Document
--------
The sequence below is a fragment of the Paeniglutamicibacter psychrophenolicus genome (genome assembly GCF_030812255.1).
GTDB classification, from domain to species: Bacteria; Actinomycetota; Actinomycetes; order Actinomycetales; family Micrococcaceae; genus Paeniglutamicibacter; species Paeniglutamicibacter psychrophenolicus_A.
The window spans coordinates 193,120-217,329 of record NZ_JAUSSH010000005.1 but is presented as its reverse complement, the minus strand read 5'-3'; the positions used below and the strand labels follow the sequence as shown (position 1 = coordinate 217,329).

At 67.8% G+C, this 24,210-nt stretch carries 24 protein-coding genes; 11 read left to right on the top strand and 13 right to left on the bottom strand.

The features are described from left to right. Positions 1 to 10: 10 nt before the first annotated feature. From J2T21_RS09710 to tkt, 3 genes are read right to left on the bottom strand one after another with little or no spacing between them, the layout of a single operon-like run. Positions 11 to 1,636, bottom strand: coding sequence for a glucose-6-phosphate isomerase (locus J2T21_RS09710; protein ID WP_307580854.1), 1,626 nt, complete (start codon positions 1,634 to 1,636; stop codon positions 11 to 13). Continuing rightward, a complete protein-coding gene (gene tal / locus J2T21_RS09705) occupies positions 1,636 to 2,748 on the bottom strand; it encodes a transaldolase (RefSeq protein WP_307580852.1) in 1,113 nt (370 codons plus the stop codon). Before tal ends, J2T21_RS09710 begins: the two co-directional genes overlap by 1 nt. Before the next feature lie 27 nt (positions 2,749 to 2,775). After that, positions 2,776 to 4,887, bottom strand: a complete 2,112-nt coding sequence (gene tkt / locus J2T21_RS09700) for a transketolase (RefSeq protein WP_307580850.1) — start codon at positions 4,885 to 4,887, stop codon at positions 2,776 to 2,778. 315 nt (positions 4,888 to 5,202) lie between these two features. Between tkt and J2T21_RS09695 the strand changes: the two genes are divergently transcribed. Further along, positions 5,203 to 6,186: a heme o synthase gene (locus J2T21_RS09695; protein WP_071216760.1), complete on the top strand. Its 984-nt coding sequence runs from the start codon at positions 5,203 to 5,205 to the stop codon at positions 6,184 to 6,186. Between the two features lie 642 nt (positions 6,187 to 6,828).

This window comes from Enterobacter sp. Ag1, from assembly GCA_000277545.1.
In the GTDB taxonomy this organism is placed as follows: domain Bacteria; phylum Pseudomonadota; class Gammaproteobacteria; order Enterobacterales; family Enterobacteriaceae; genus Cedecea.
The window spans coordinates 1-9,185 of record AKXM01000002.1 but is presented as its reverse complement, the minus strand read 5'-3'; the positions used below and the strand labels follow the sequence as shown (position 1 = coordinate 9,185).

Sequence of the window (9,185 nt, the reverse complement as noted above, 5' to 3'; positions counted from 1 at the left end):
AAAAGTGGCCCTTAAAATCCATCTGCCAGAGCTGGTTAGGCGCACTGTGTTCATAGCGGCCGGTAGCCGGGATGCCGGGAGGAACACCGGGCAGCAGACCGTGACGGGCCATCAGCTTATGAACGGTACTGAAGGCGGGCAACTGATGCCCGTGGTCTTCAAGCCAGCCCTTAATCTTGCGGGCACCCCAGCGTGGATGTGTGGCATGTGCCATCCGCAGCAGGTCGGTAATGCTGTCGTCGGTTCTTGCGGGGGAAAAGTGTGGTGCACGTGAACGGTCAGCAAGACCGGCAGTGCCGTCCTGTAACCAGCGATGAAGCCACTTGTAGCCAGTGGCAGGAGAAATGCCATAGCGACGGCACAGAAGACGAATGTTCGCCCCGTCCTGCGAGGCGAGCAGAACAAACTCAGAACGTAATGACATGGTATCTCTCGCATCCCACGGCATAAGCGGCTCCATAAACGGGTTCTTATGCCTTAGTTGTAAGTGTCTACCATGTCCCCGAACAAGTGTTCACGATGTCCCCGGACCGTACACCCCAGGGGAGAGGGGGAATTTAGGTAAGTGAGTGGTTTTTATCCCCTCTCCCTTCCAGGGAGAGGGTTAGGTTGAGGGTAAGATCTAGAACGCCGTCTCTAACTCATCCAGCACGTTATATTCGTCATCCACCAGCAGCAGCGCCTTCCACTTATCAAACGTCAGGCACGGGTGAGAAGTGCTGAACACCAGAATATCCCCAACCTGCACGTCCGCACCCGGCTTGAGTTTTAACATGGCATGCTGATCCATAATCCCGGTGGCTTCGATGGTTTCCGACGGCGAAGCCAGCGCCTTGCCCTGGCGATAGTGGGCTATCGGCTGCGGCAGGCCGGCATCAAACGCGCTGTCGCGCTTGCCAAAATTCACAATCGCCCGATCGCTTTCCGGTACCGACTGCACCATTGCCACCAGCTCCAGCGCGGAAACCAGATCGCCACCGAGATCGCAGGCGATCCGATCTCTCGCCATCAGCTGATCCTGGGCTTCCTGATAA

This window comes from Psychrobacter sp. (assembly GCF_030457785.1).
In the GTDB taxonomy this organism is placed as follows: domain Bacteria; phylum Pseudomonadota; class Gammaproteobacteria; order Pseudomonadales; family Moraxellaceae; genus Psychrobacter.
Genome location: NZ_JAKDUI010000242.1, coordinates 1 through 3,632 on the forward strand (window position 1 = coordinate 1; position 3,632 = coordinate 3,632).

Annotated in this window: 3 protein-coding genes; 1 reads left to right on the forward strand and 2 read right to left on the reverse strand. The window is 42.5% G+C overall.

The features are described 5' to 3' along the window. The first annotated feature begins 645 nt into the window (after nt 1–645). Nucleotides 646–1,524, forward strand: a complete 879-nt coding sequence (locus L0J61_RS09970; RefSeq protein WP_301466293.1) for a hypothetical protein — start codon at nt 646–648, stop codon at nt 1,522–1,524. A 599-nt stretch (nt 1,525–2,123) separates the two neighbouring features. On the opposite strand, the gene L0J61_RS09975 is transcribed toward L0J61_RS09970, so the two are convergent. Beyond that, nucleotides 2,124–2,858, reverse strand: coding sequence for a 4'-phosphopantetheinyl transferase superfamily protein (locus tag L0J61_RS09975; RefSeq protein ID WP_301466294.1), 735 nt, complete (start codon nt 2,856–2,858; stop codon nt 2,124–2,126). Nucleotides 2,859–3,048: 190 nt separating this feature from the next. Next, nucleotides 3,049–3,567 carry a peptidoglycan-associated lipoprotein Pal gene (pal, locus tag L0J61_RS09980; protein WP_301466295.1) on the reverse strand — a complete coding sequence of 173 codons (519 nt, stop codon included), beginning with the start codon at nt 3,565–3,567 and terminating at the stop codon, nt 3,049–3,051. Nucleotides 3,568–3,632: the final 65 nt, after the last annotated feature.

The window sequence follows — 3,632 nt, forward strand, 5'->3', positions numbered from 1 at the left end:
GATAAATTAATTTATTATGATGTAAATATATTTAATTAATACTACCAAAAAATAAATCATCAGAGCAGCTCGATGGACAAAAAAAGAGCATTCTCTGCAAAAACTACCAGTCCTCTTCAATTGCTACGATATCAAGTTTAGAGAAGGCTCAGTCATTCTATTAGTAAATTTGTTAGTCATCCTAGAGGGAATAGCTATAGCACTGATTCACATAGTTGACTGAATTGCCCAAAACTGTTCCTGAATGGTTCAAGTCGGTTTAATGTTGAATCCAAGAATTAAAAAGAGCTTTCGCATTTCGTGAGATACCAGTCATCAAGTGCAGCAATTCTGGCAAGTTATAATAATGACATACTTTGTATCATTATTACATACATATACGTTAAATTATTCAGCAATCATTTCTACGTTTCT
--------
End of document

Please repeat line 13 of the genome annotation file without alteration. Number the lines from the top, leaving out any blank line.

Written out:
Genome location: NZ_JAKDUI010000242.1, coordinates 1 through 3,632 on the forward strand (window position 1 = coordinate 1; position 3,632 = coordinate 3,632).